Neither of these holdings will come as any surprise, as the issues have long been raised here and elsewhere, and the absurd efforts of Franks and other supporters of revenge porn laws to twist First Amendment law into some sham of rhetorical relativity as if they could talk their way out of clear, settled law and make the flagrant unconstitutionality of their cries disappear.

But then, it’s different to have a court dismiss their arguments so handily, even accepted in dicta for the purpose of argument that there is such a thing as an “intolerable violation of privacy.” In other words, this was as accommodating of the Franks contention as could be, and it was quickly rejected.

Another huge win for the Texas Tornado, who has taken apart the hysterical cries of the academics who have done enormous damage in their effort to grossly distort constitutional law. They try to break it. Mark Bennett saves it. And he will continue to do so.

*This is the hypo used by the court:

Adam and Barbara are in a committed relationship. One evening, in their home, during a moment of passion, Adam asks Barbara if he can take a nude photograph of her. Barbara consents, but before Adam takes the picture, she tells him that he must not show the photograph to anyone else. Adam promises that he will never show the picture to another living soul, and takes a photograph of Barbara in front of a plain, white background with her breasts exposed.

A few months pass, and Adam and Barbara break up after Adam discovers that Barbara has had an affair. A few weeks later, Adam rediscovers the topless photo he took of Barbara. Feeling angry and betrayed, Adam emails the photo without comment to several of his friends, including Charlie. Charlie never had met Barbara and, therefore, does not recognize her. But he likes the photograph and forwards the email without comment to some of his friends, one of whom, unbeknownst to Charlie, is Barbara’s coworker, Donna. Donna recognizes Barbara and shows the picture to Barbara’s supervisor, who terminates Barbara’s employment.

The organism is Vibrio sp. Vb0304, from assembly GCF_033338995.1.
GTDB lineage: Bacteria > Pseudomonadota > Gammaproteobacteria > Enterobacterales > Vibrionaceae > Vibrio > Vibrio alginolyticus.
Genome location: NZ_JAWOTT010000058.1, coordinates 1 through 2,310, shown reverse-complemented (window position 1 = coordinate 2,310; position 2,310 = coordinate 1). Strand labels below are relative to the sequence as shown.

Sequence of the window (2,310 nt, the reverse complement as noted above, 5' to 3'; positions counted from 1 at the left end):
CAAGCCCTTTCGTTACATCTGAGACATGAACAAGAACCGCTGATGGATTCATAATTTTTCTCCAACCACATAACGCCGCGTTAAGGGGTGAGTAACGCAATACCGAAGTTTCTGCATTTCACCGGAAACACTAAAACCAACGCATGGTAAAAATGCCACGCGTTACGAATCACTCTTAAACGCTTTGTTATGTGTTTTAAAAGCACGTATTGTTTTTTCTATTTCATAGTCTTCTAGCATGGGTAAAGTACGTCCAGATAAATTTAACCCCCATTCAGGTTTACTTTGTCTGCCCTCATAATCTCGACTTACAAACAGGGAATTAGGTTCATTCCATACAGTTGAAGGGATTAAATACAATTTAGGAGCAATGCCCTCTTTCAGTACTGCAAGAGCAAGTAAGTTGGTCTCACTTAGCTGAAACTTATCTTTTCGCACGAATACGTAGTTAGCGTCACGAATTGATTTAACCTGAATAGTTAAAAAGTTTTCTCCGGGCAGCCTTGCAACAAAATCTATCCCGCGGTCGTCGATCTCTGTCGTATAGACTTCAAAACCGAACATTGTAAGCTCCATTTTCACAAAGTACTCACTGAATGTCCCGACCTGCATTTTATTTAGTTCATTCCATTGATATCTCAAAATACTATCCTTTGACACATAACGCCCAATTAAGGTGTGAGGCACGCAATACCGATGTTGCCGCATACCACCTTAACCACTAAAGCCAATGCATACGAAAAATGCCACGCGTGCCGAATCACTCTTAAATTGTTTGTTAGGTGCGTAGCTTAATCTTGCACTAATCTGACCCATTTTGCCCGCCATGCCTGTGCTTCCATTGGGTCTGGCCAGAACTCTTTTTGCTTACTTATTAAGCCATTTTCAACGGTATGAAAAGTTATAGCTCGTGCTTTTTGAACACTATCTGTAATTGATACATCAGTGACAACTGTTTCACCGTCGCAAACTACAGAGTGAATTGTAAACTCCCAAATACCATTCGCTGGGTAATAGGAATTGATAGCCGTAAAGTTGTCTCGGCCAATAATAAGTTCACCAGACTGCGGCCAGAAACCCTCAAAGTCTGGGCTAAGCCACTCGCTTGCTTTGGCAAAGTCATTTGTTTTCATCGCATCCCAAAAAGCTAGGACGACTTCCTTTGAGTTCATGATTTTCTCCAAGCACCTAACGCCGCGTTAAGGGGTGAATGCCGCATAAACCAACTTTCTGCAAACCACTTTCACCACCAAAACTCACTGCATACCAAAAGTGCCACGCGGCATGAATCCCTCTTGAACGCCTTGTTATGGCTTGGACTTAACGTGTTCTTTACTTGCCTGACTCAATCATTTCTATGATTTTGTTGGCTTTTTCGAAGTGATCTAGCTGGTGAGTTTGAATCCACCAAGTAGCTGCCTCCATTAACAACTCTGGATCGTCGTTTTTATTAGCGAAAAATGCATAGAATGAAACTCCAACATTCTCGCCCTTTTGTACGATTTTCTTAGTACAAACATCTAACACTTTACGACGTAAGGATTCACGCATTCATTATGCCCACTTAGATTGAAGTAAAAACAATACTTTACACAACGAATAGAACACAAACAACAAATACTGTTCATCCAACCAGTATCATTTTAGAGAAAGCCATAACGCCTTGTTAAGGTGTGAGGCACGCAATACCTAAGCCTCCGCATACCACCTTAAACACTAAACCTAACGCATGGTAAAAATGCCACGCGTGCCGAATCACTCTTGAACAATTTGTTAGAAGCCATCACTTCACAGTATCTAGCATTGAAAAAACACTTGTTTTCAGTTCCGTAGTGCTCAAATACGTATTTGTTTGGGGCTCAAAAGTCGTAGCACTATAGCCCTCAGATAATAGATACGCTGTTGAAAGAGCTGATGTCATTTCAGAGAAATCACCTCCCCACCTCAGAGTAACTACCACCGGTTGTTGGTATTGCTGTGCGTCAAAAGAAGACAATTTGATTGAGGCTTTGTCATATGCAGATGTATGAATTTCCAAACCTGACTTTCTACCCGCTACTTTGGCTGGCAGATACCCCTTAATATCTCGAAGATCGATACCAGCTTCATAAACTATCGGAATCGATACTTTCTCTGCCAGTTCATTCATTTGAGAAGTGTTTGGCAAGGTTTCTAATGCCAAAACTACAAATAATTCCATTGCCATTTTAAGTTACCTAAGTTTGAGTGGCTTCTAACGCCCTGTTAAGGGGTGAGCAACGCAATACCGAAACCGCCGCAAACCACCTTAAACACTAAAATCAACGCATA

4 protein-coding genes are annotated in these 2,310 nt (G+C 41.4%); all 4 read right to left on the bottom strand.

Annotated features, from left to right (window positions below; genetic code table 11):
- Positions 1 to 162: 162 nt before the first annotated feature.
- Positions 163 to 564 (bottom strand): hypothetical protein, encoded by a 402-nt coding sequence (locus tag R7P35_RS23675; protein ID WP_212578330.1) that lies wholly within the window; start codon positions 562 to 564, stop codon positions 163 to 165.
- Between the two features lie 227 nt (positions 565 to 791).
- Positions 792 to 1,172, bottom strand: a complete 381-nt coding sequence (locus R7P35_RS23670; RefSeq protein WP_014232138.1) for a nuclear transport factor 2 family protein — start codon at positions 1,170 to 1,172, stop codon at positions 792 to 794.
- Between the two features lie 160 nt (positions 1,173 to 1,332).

17 thoughts on “Texas Revenge Porn Law Unconstitutional

  1. David

    “Neither of these holdings will come as any surprise” – this being the Texas court system, yes, I am surprised. Not at Bennett’s argument or his correctness, but that the court actually took it’s head out of it’s ass for a few minutes.

      1. RKW

        Don’t get too excited yet. The 12th Court of Appeals is an intermediate appellate court. The state can petition to have the Texas Court of Criminal Appeals review the case. That court has a solid majority which always rules for the state. While Mr. Bennett is clearly correct, that generally doesn’t mean much in the Court of Criminal Appeals. The fat lady hasn’t sung yet.

  2. F. Lee Billy

    Category 5+,… = 175 mph! Take cover immediately, if not sooner! AKA Bomb Cyclone. Revenge Porn, oxymoron, who sez the Lonestar judiciary is a pushover? Texas Tornado strikes again.

  3. Dan

    In other words, Bennett is a shitlord who is denying the lived experiences of the poor victims. Congratulations!

  4. Blackbellamy

    Ooh baby let me take a picture.
    Ok you big stud how do you want me?
    Could you stand there? In front of that white wall?
    You want a little sexy pose?
    No. Stand straight. Also, expose your breasts.
    This is…weird.
    Do you like Huey Lewis and the News?

    — American Hypothetical

      1. B. McLeod

        I assumed Barbara’s supervisor fired her for her white background. That is so out of style these days.

        1. pithy the fool

          Barbara was fired for concealing her breasts from her employer, if they’d known they would never have hired her right?

      2. PseudonymousKid

        Cause they are sexy, why the fuck else? Life is fleeting. Why not enjoy some carnal happiness, however momentary it is.

    1. SHG Post author

      Not sure this is quite the way anybody wants to live their life. Not do stupid things? Sure. But let’s not get carried away.

  5. Pingback: In the News (#834) | The Honest Courtesan

Comments are closed.